Greece, Creditors Reach Agreement on Terms of Third BailoutWorld | August 11, 2015, Tuesday // 09:12| views
A file photograph showing Greek Finance Minister Euclid Tsakalotos at the start of a special Eurogroup Finance ministers meeting on Greece, at European Council headquarters in Brussels, Belgium, 11 July 2015. Photo: EPA
Greece and its international creditors have reached on Tuesday an agreement on the terms of the third bailout programme, which Athens has to be granted in order to avoid bankruptcy.
After marathon overnight talks, which had started on Monday, Greek Finance Minister Euclid Tsakalotos informed that an agreement has been reached with only some minor details remaining on prior actions, daily Kathimerini informs.
Greece and its creditors have agreed on the primary budget targets for the 2015-2018 period, Bloomberg reports.
The agreement foresees a primary deficit of 0.25 % of GDP, a primary surplus of 0.5 % of GDP in 2016, a primary surplus of 1.75 % of GDP in 2017 and a primary surplus of 3.5 % of GDP in 2018.
The latest round of negotiations focused on the fiscal outlook of Greece and the size of the total bailout, which may slightly exceed the initially foreseen EUR 86 B.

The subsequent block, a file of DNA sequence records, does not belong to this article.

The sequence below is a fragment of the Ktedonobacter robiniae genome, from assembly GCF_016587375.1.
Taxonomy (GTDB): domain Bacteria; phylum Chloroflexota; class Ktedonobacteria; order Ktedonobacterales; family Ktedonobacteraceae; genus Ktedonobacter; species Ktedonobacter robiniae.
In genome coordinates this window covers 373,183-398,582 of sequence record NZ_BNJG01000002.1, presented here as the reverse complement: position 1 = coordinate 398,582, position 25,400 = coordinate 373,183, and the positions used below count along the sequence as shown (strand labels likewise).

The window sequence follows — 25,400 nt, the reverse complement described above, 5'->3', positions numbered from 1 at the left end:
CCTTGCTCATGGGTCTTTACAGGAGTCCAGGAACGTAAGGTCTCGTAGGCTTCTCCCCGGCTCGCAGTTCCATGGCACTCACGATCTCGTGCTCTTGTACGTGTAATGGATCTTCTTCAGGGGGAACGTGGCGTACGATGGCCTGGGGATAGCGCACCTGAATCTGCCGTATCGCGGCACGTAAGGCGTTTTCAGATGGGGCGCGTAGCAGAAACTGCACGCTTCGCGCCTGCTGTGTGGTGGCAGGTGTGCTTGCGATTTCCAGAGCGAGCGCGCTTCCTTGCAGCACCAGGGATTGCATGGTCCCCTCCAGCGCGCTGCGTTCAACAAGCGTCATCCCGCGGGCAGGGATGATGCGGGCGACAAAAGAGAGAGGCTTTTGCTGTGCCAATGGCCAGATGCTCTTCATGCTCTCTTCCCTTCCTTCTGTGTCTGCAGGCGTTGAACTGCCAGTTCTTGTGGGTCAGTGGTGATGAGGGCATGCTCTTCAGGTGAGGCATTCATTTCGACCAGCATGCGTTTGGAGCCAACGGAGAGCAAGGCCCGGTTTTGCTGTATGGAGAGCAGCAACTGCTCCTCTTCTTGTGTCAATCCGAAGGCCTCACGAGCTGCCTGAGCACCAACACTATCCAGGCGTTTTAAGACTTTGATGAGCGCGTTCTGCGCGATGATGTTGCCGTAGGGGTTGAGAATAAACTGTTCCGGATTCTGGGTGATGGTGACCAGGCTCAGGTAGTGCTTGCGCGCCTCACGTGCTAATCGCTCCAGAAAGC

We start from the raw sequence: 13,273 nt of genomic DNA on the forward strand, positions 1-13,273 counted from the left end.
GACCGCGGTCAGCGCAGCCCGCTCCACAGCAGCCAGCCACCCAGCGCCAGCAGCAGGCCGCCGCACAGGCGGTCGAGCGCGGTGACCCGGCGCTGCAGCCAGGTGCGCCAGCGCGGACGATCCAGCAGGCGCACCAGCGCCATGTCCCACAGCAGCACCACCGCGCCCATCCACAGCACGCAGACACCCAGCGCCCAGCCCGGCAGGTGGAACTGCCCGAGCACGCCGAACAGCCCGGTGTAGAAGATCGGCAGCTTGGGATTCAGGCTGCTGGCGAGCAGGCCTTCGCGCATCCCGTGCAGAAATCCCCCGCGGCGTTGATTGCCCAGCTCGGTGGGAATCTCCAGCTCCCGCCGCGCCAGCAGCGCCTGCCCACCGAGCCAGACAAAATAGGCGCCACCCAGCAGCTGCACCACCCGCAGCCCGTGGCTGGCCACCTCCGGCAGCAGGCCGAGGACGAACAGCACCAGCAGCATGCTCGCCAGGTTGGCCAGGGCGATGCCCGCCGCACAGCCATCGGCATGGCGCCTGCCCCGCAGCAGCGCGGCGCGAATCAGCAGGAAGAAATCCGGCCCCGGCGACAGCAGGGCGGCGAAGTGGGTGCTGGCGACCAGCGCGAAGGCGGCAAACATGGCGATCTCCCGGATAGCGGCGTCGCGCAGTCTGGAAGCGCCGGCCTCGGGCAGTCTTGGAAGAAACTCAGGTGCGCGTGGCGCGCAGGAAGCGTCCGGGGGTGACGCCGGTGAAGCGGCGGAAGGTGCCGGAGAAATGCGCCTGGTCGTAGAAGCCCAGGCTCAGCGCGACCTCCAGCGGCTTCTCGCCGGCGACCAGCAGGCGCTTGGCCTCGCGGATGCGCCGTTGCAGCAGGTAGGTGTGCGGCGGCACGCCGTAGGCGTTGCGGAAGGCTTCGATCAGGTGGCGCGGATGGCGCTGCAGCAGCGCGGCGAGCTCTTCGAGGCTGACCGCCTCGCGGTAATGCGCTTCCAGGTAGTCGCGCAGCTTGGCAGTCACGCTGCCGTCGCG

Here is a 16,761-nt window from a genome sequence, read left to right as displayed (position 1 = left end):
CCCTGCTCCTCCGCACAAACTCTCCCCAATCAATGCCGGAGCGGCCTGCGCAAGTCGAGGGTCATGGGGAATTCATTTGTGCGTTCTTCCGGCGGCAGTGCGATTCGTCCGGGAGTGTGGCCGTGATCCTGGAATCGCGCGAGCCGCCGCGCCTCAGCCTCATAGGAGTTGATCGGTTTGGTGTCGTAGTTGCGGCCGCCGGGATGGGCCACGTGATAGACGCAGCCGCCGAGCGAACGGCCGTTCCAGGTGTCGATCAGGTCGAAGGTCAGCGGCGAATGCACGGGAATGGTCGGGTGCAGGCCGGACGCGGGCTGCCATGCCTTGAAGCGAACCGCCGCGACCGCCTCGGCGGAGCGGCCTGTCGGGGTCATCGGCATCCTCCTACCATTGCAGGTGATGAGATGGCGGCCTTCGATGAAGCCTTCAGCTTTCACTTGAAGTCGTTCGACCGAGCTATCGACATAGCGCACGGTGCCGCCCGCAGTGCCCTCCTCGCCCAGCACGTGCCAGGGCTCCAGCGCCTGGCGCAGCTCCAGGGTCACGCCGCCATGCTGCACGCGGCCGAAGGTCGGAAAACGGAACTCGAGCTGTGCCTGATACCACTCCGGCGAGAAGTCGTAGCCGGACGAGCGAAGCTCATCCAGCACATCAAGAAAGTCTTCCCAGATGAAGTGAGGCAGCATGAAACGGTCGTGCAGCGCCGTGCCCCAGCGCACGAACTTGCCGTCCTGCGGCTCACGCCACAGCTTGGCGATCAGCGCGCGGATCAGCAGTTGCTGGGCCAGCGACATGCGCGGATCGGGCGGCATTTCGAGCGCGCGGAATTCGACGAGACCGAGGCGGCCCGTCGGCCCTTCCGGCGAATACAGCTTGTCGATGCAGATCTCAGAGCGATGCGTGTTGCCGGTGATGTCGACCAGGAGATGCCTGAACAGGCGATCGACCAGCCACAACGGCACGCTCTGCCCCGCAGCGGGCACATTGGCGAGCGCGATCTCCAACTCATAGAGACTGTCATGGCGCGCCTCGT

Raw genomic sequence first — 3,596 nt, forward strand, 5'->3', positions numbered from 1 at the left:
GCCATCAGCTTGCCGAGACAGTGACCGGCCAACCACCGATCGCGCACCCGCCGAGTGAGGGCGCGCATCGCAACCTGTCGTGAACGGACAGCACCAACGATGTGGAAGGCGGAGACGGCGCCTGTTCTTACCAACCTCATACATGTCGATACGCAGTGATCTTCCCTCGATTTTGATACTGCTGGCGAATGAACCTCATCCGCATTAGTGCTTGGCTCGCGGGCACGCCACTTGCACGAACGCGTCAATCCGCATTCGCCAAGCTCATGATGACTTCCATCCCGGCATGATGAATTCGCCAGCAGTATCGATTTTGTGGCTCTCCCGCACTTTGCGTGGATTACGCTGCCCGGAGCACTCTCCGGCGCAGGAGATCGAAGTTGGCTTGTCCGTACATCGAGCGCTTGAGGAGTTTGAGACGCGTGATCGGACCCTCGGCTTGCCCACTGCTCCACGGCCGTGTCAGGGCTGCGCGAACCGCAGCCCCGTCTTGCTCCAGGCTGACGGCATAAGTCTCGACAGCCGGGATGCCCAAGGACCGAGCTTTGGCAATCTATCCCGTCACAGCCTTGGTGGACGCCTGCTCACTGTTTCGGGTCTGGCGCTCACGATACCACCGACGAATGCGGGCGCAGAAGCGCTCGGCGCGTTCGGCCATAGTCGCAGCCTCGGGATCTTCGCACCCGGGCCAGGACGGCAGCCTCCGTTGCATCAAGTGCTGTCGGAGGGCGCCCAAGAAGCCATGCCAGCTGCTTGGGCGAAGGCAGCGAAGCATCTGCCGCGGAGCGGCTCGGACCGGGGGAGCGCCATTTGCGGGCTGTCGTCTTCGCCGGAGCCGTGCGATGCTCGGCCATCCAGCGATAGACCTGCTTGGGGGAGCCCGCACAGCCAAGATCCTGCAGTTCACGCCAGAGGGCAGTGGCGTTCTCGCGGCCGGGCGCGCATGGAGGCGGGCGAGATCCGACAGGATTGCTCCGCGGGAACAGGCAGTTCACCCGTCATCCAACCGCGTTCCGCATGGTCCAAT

According to media reports, the agreement foresees the immediate implementation of 35 prior actions by the government in Athens.
The measures include changes to tonnage tax for shipping firms, reducing the prices of generic drugs, a review of the social welfare system.
Among the other actions are strengthening of the Financial Crimes Squad (SDOE), phasing out of early retirement, scrapping tax breaks for islands by the end of 2016.
Further reforms include the implementation of the product market reforms proposed by the Organization for Economic Cooperation and Development (OECD), deregulating the energy market and proceeding with the privatisation programme.
In case the agreement is finalised, it is likely to be subjected to voting in the Greek Parliament on Thursday, which will be followed by a meeting of the Eurogroup on Friday and a process of approval by other eurozone parliaments.
Greece is expecting to be granted aid before August 20, when a payment of EUR 3.2 B to the European Central Bank (ECB) falls due.
Athens is expecting to receive EUR 25 B in the first tranche in order to pay off its creditors, reduce government arrears and to be left with EUR 10 B for bank recapitalisation.
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